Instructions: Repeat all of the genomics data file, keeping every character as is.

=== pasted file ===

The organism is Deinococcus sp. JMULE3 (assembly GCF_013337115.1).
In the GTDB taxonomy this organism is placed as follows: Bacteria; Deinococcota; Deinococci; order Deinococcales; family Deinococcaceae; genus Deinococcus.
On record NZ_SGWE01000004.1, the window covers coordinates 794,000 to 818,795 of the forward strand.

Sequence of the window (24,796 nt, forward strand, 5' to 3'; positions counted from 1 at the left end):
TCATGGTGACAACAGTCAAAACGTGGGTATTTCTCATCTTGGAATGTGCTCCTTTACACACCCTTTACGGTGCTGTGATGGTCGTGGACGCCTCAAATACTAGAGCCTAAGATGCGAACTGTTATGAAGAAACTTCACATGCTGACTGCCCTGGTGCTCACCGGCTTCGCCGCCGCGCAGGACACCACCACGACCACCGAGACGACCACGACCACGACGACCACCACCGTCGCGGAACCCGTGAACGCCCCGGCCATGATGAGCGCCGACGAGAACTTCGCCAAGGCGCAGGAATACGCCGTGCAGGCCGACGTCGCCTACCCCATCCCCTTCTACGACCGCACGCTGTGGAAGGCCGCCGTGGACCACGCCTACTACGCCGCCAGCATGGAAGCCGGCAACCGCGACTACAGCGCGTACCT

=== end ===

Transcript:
The organism is Deinococcus sp. JMULE3 (assembly GCF_013337115.1).
In the GTDB taxonomy this organism is placed as follows: Bacteria; Deinococcota; Deinococci; order Deinococcales; family Deinococcaceae; genus Deinococcus.
On record NZ_SGWE01000004.1, the window covers coordinates 794,000 to 818,795 of the forward strand.

Sequence of the window (24,796 nt, forward strand, 5' to 3'; positions counted from 1 at the left end):
TCATGGTGACAACAGTCAAAACGTGGGTATTTCTCATCTTGGAATGTGCTCCTTTACACACCCTTTACGGTGCTGTGATGGTCGTGGACGCCTCAAATACTAGAGCCTAAGATGCGAACTGTTATGAAGAAACTTCACATGCTGACTGCCCTGGTGCTCACCGGCTTCGCCGCCGCGCAGGACACCACCACGACCACCGAGACGACCACGACCACGACGACCACCACCGTCGCGGAACCCGTGAACGCCCCGGCCATGATGAGCGCCGACGAGAACTTCGCCAAGGCGCAGGAATACGCCGTGCAGGCCGACGTCGCCTACCCCATCCCCTTCTACGACCGCACGCTGTGGAAGGCCGCCGTGGACCACGCCTACTACGCCGCCAGCATGGAAGCCGGCAACCGCGACTACAGCGCGTACCT